Take, for example this bar of chocolate from manufacturer Mondelez, resplendent with its seventeen clusters of medals. Strangely, on closer examination, no awards have been won in the past century, instead the last accolade, a bronze medal no less, was awarded in Paris in 1889. It makes me wonder about the validity of these awards and whether they aren’t just a signal to consumers that the chocolate must surely be good (it was). With many fine products, most notably wine, medals give a feeling of reassurance to the purchaser. So why not cover your pack with them?
Read More

Transports of delight

It made a welcome change to travel as a passenger (rather than driver) along countless motorways in France the other day, as it gave me the rare pleasure of watching the world go by as we made our steady progress towards Calais. An unexpected outcome of the multi-carriageway, as we regularly overtook the many caravans (rather than being stuck behind them), was the opportunity to observe the myriad names and graphics that adorned their shiny coachworks. And, like many everyday objects not normally worthy of a second glance, it soon became clear that there’s a whole nomenclature for these travelling homes on wheels.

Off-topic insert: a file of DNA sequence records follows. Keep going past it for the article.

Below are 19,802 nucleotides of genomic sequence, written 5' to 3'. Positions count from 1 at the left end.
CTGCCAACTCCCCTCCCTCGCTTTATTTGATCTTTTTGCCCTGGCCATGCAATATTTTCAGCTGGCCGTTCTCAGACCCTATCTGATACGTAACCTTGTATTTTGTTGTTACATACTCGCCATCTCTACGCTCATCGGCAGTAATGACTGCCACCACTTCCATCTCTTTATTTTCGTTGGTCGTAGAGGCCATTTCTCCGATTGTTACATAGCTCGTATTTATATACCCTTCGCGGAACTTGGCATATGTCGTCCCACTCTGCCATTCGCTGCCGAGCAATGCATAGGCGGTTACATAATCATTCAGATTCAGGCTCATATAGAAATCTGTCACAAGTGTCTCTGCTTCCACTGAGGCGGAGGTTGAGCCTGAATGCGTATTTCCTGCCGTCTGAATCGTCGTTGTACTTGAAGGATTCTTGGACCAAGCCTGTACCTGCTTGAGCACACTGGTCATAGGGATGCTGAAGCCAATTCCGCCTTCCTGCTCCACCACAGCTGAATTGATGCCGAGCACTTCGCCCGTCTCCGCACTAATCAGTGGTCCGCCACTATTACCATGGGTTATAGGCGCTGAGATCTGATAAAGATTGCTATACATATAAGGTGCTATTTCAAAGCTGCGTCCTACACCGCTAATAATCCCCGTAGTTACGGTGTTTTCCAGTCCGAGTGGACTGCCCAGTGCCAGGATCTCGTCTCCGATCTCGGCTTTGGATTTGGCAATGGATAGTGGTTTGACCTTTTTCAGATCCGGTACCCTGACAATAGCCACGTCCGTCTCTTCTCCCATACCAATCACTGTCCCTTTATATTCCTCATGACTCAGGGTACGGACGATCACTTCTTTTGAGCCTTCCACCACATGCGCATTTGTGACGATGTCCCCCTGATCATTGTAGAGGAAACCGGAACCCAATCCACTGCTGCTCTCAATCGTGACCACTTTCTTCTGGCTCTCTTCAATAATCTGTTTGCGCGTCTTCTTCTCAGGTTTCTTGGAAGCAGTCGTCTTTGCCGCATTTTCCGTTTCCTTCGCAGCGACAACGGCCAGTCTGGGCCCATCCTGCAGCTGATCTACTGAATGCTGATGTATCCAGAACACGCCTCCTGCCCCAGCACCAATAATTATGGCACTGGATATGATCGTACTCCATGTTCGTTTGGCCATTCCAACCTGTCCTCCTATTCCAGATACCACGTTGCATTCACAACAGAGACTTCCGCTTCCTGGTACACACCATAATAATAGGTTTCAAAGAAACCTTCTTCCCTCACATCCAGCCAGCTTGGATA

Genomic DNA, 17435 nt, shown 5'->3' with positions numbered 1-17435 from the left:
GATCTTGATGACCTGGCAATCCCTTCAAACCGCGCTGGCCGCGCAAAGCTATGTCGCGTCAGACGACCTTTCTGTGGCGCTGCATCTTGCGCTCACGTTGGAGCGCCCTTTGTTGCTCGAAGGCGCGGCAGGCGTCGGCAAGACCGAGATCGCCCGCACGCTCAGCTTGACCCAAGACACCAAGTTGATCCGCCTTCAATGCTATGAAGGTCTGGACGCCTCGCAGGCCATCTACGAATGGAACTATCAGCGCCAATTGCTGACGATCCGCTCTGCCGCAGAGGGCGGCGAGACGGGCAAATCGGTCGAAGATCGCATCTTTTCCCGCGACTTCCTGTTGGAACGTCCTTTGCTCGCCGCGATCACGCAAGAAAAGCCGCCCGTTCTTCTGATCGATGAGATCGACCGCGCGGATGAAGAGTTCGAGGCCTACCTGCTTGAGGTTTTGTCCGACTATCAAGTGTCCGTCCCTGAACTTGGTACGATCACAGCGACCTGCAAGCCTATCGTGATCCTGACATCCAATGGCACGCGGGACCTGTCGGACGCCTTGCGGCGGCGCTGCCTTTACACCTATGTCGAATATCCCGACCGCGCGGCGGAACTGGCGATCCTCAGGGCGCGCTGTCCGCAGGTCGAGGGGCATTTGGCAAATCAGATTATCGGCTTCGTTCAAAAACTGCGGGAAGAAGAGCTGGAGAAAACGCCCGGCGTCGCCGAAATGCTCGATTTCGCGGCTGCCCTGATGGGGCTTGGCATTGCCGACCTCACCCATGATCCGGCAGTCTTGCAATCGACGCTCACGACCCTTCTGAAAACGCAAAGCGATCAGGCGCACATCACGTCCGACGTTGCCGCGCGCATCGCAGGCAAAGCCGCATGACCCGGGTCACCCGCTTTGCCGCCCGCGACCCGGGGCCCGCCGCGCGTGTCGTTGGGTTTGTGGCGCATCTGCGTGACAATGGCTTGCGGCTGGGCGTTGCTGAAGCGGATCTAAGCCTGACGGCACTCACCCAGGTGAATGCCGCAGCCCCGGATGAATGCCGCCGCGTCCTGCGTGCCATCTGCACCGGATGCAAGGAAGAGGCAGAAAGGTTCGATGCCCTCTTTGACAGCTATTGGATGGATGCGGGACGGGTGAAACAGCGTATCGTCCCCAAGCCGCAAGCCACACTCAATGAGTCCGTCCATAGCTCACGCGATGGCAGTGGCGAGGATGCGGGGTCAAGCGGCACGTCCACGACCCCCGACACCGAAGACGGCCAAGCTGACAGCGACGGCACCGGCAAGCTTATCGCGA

Beginning with the hedonistic promised land of a caravan that transports you to Eden, reached by safely negotiating Hurricanes, Storms and Sciroccos, getting there would surely be plain sailing for these ships of the road given their Cruiser, Schooner, Galleon, Clipper or Cutter names effortlessly aided by the Jetstream and Morningstar?

Venturing bravely to a caravan park where no man has gone before would surely be no problem with a Crusader or Pathfinder in tow whilst those seeking adventure would doubtless opt for a Dreamseeker or Sunseeker. And with a nod to Mark Antony in Julius Caesar, ‘Nomads, Wanderers, Countrymen lend me your cars’ does have a certain poetic ring to it. Read More

Stop. Look. Listen.

As one of 50 British graphic designers, I was recently asked to participate in a celebration of the humble ‘British Road Sign’ by designing a unique sign of my own following the instantly recognisable format. It was whilst researching their origins and design that I was, fittingly, directed to the Department of Transport website.